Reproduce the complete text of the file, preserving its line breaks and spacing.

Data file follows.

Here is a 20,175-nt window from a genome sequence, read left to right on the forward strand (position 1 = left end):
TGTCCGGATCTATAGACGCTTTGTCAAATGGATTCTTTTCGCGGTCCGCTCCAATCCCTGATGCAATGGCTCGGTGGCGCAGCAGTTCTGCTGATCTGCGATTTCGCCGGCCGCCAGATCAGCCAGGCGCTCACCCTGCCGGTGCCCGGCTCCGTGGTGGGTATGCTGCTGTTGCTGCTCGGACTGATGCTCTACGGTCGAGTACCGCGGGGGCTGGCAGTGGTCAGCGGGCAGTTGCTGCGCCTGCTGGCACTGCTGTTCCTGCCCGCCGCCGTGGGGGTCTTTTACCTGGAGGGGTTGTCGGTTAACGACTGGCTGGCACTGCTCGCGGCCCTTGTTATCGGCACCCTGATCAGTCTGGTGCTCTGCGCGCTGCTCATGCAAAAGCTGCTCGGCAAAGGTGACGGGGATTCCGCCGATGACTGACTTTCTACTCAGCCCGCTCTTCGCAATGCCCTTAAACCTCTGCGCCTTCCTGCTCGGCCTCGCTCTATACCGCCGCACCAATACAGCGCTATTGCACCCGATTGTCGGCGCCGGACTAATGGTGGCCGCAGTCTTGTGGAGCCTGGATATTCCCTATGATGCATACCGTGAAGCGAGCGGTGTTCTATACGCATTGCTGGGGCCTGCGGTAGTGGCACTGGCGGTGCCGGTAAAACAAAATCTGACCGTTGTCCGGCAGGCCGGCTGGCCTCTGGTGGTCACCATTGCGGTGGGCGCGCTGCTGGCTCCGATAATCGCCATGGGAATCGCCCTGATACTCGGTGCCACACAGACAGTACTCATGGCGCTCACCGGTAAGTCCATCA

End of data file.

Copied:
Here is a 20,175-nt window from a genome sequence, read left to right on the forward strand (position 1 = left end):
TGTCCGGATCTATAGACGCTTTGTCAAATGGATTCTTTTCGCGGTCCGCTCCAATCCCTGATGCAATGGCTCGGTGGCGCAGCAGTTCTGCTGATCTGCGATTTCGCCGGCCGCCAGATCAGCCAGGCGCTCACCCTGCCGGTGCCCGGCTCCGTGGTGGGTATGCTGCTGTTGCTGCTCGGACTGATGCTCTACGGTCGAGTACCGCGGGGGCTGGCAGTGGTCAGCGGGCAGTTGCTGCGCCTGCTGGCACTGCTGTTCCTGCCCGCCGCCGTGGGGGTCTTTTACCTGGAGGGGTTGTCGGTTAACGACTGGCTGGCACTGCTCGCGGCCCTTGTTATCGGCACCCTGATCAGTCTGGTGCTCTGCGCGCTGCTCATGCAAAAGCTGCTCGGCAAAGGTGACGGGGATTCCGCCGATGACTGACTTTCTACTCAGCCCGCTCTTCGCAATGCCCTTAAACCTCTGCGCCTTCCTGCTCGGCCTCGCTCTATACCGCCGCACCAATACAGCGCTATTGCACCCGATTGTCGGCGCCGGACTAATGGTGGCCGCAGTCTTGTGGAGCCTGGATATTCCCTATGATGCATACCGTGAAGCGAGCGGTGTTCTATACGCATTGCTGGGGCCTGCGGTAGTGGCACTGGCGGTGCCGGTAAAACAAAATCTGACCGTTGTCCGGCAGGCCGGCTGGCCTCTGGTGGTCACCATTGCGGTGGGCGCGCTGCTGGCTCCGATAATCGCCATGGGAATCGCCCTGATACTCGGTGCCACACAGACAGTACTCATGGCGCTCACCGGTAAGTCCATCA